The Clark County School District will begin the new academic year without the much discussed social media policy.
The board of trustees was scheduled to vote on the matter during Thursday night’s meeting but decided to push it back.
The same policy also includes a requirement by a new state law that volunteers at the schools undergo fingerprinting and background checks.
However, the law doesn’t clarify who is considered a volunteer and who will pay for it.
There’s a company offering the service to volunteers at a cheaper price, but only if the school district allows it. By state law, volunteers at public and private schools will now have to undergo fingerprinting and background checks after state leaders approved Senate Bill 287 in May.
But the Clark County School District Board of Trustees is asking the state for clarification on who is considered a volunteer.
“They’re getting back and they’re going to clarify that so hopefully we can get it before the next board meeting and implement the whole policy,” said Trustee Kevin Child, District D.
The ‘whole policy’ includes rules on how teachers interact with students on social media. CCSD came under scrutiny after 13 employees were arrested for having inappropriate relationships with students last school year.
“So, we don’t have to do one and the other. So, need to merge them together, make sure that both of them work simultaneously,” Child said.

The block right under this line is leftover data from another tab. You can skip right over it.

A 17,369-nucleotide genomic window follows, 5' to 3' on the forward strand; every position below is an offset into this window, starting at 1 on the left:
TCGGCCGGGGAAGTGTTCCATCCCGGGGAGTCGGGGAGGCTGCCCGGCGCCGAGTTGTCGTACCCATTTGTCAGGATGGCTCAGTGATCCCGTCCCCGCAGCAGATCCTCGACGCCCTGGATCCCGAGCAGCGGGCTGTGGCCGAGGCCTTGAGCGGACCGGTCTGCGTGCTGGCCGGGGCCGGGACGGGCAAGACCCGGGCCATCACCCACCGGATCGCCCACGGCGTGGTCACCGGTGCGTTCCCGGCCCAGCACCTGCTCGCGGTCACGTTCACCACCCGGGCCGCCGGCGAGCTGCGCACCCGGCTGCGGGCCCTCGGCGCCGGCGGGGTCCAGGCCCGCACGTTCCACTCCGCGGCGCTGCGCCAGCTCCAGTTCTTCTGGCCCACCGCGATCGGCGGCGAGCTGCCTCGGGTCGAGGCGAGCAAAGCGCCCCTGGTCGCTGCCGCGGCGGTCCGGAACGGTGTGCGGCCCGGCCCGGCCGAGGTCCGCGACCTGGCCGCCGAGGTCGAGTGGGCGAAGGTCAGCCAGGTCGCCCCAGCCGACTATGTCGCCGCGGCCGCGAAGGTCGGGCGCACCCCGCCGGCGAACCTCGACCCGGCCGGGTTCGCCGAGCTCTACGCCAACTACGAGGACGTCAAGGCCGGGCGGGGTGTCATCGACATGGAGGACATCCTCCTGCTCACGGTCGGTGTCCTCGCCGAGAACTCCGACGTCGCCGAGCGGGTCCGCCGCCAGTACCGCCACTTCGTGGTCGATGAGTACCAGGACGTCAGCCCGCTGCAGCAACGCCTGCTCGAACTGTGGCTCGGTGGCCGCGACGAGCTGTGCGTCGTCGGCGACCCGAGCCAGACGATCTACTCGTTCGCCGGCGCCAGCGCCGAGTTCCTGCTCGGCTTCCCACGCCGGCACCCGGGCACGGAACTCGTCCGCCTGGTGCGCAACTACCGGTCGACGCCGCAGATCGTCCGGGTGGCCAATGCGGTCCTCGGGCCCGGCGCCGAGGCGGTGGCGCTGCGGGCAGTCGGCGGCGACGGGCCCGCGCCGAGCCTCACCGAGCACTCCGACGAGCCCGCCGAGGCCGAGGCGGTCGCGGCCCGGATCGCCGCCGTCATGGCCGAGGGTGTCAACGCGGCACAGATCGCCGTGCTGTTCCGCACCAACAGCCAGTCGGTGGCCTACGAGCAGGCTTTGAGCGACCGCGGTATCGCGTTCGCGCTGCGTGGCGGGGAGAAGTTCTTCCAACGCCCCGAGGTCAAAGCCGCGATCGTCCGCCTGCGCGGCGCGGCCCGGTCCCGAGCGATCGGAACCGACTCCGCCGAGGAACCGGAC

Senate Bill 287 also does not clarify who is financially responsible for the background checks, which are now required every five years for a “volunteer who is likely to have unsupervised or regular contact with pupils.”
“If we can prevent a pedophile from being around our children and volunteering, in that case, then it’s worth going through this process,” said Monica Pappas, Fingerprinting Express.
As the co-owner of Fingerprinting Express, she has reached out to CCSD offering the service to volunteers for $47.
Currently, the school district does their own background checks and charges $60 for employees.
“We currently provide all the fingerprint background checks for all the volunteers and applicants for the Carson City School District and for the overflow for Washoe County School District, as well,” she said.
Meanwhile, it’s also unclear if CCSD will allow volunteers on campus come Monday, on the first day of school.
And if they do, will they be violating state law?
“These are the things we worry about when the state legislator wants to be, have more parent involvement. This might hurt it, but again, I don’t think they understood that and I don’t think they were going to harm anything,” Child said.
The board of trustees does not know when they might vote on the policy. It all depends on when they get clarification from the state.